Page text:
Greg Freiherr has reported on developments in radiology since 1983. He runs the consulting service, The Freiherr Group.
Thinking Inside the Box
Hard to believe 18 years have passed since I dropped into the engineering lab of Diasonics Ultrasound, a visit brought to mind today by the unveiling half way around the world of another advance in diagnostic ultrasound. That visit and today’s announcement in Vienna, Austria, at the World Federation for Ultrasound in Medicine and Biology demonstrate what ultrasound has become and, for the foreseeable future, will continue to be.
In that Milpitas, Calif., lab in 1993, I saw strewn across a workbench the prototype of the ultrasound industry’s first vascular road-mapping product. Until then, vascular sonography had processed just the frequency of sound waves. This technology, dubbed UltrasoundAngio, processed the amplitude of sound waves to create static images of blood perfusion.
The team at Diasonics had done what others in the industry would soon hustle to replicate. They had found a way to process otherwise unused data to create images unlike any ever made with ultrasound. Over the next two decades, this would become a familiar reprise.
Later development of tissue harmonics would increase signal-to-noise so much that the details of pathologies previously unseen would become crystal clear. Those images came from processing higher frequencies – the harmonics – produced when ultrasound pulses go through body tissue…signals that previously had not been captured.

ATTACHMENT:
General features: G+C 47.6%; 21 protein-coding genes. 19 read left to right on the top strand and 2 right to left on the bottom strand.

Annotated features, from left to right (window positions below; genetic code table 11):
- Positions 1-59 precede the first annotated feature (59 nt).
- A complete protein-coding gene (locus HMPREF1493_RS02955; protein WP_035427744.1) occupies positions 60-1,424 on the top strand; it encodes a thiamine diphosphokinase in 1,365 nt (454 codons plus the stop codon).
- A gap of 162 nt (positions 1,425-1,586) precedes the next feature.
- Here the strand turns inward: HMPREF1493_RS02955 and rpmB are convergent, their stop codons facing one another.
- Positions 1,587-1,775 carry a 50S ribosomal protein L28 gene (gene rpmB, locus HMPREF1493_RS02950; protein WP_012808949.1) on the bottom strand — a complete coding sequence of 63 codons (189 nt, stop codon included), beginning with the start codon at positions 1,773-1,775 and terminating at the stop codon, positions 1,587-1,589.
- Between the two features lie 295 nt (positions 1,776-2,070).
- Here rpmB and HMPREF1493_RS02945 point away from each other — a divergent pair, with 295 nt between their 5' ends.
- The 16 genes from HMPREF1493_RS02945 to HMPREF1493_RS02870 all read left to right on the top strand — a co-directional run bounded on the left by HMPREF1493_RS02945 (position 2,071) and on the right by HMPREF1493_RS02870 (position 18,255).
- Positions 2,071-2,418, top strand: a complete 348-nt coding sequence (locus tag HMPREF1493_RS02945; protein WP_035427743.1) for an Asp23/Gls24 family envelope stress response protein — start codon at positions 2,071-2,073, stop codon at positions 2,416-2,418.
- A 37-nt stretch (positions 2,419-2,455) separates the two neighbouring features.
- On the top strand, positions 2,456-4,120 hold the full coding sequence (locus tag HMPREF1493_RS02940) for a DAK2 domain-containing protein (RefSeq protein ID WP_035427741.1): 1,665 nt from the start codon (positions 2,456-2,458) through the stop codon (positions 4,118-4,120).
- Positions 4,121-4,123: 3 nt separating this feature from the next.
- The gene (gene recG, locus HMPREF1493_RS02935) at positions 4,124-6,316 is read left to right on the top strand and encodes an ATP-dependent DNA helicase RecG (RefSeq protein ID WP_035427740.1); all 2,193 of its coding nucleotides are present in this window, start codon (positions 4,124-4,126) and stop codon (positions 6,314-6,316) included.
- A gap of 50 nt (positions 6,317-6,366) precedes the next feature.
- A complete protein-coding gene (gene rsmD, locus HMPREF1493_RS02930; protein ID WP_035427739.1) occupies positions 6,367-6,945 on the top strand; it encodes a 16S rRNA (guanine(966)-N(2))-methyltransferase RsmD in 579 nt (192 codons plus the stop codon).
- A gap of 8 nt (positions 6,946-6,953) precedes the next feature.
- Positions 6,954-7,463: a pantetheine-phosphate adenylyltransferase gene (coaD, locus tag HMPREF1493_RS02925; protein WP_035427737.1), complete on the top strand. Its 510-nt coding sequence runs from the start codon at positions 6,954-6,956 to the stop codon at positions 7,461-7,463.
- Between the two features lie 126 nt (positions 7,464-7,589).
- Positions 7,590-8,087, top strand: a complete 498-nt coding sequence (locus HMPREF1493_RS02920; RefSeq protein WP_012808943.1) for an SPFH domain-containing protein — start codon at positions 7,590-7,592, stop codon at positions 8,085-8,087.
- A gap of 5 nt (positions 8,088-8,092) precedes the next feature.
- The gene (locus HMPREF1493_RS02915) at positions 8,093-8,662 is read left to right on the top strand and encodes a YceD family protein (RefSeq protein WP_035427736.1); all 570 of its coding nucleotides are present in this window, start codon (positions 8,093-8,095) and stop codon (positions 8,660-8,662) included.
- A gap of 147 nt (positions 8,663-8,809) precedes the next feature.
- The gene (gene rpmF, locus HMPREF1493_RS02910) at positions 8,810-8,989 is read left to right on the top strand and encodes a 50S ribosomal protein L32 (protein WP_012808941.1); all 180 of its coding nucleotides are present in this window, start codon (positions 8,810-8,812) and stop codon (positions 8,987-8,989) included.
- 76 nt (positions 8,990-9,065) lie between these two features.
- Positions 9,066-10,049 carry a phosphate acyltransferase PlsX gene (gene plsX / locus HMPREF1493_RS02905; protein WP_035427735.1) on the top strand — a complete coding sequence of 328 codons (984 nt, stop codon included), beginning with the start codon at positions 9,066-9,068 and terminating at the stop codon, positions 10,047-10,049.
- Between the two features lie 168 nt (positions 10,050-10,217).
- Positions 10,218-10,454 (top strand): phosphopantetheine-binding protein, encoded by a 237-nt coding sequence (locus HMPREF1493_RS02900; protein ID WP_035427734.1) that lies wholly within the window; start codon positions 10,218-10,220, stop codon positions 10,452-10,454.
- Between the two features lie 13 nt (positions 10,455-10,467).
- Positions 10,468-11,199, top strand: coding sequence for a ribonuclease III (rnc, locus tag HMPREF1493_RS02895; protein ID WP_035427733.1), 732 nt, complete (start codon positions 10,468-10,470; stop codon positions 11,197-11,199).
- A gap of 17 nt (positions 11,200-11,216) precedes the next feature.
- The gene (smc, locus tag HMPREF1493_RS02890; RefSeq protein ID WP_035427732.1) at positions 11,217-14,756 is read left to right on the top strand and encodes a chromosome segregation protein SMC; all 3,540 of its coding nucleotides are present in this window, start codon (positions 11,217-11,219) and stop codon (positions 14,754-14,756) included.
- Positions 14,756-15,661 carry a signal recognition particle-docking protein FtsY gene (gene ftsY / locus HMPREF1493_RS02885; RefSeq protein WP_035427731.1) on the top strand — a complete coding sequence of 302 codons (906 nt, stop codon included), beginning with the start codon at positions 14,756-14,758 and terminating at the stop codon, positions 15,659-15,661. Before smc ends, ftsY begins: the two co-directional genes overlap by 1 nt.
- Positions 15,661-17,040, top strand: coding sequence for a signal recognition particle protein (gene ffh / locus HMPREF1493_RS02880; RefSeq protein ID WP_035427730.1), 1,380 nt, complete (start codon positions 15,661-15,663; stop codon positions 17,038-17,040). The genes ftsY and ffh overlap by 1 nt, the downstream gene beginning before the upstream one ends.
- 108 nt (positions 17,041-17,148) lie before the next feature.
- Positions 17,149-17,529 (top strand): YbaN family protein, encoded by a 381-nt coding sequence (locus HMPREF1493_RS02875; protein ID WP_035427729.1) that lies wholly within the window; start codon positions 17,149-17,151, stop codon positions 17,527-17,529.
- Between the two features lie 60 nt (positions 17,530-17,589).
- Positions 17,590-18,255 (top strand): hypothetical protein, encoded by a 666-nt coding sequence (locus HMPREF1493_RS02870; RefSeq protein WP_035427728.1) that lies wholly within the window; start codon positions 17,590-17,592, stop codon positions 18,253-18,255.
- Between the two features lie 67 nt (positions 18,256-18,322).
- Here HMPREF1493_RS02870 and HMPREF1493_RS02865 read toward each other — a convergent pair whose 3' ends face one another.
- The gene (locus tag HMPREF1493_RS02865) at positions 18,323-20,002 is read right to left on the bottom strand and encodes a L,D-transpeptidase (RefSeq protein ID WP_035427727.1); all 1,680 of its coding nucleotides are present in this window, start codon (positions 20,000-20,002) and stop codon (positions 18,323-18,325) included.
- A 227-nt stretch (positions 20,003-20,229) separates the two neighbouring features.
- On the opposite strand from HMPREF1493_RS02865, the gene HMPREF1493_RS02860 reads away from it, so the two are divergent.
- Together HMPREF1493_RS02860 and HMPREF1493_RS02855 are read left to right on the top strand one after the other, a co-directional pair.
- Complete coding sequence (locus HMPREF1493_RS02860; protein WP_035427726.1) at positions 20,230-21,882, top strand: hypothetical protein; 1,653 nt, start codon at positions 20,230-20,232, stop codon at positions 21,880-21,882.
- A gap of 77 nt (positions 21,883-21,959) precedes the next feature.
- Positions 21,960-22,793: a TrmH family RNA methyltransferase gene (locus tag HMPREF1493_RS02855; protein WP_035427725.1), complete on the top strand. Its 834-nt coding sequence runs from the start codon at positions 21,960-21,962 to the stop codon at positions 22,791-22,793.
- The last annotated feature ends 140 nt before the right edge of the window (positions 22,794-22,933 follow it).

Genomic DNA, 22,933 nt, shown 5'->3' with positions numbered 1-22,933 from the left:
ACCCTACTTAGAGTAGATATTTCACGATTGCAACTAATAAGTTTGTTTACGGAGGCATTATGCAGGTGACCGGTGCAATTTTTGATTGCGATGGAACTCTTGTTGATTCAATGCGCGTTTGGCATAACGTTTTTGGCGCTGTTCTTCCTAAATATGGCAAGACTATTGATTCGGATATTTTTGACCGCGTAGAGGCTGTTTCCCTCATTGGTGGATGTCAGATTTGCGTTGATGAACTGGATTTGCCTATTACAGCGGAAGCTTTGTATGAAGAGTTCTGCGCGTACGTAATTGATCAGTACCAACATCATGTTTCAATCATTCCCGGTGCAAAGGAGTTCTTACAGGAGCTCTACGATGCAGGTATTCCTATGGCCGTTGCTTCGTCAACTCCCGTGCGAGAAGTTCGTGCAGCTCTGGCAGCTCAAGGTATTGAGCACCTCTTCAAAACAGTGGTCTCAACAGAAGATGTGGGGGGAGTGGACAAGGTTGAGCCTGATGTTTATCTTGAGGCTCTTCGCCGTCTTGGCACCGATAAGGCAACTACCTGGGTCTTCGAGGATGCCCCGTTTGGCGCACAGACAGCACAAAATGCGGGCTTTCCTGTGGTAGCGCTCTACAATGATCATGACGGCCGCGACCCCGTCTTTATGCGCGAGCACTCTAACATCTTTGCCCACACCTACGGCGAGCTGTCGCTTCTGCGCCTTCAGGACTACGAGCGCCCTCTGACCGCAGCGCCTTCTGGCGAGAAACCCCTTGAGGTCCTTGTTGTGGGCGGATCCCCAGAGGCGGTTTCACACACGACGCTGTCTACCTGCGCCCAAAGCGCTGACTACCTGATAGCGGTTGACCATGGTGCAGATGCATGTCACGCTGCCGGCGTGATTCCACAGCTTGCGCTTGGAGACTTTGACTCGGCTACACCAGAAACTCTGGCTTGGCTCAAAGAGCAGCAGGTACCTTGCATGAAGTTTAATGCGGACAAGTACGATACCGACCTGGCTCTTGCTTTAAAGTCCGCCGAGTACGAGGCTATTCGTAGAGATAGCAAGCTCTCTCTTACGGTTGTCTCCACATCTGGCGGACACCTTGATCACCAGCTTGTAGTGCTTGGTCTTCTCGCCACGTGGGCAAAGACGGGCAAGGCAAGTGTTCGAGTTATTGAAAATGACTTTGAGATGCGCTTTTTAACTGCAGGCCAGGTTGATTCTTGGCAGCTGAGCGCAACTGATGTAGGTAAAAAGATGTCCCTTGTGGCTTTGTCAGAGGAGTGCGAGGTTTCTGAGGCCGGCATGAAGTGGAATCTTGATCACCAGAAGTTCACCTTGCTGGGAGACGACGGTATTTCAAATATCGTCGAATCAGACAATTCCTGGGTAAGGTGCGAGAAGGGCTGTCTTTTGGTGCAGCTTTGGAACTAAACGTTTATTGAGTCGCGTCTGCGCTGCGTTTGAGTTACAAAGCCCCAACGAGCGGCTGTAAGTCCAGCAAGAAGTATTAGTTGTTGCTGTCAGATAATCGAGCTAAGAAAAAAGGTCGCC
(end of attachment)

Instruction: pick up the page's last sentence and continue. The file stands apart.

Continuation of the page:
Shearwave elastography with its palpating virtual finger of sound added a new wrinkle to the face of ultrasound, compressing tissues for an instant so that conventional ultrasonic imaging could gauge tissue elasticity. Because malignant tissues are stiffer than healthy ones, shearwave elastography raises the prospect of helping to assess the breast, prostate, liver and other organs for cancer. This potential, and the possibility that elasticity may indicate other disease states as well, are still being studied, as ultrasound technology continues to advance, repeating this pattern of thinking not outside the box, but in.
Supersonic Imagine, the French pioneer of shearwave elastography, today unveiled technology that combines color flow imaging and pulsed wave Doppler, producing what the company says are color flow clips with 10 times the frame rate of conventional color Doppler. This new product, dubbed UltraFast Doppler, also quantifies the Doppler data.
Peter Burns, a professor of medical biophysics at the University of Toronto, says the advance is clinically significant in two ways. First, it has the speed to reveal pathology in arterial imaging that would otherwise be obscured by aliasing artifacts. Second, it speeds workflow by combining the pulsed Dopper and color flow acquisitions.
So it is that this latest wrinkle adds to the character of diagnostic ultrasound, which has progressed beyond the easy pickings of its youth. With maturity has come iterative development and improvement that find value in what has been overlooked and what has yet to be combined.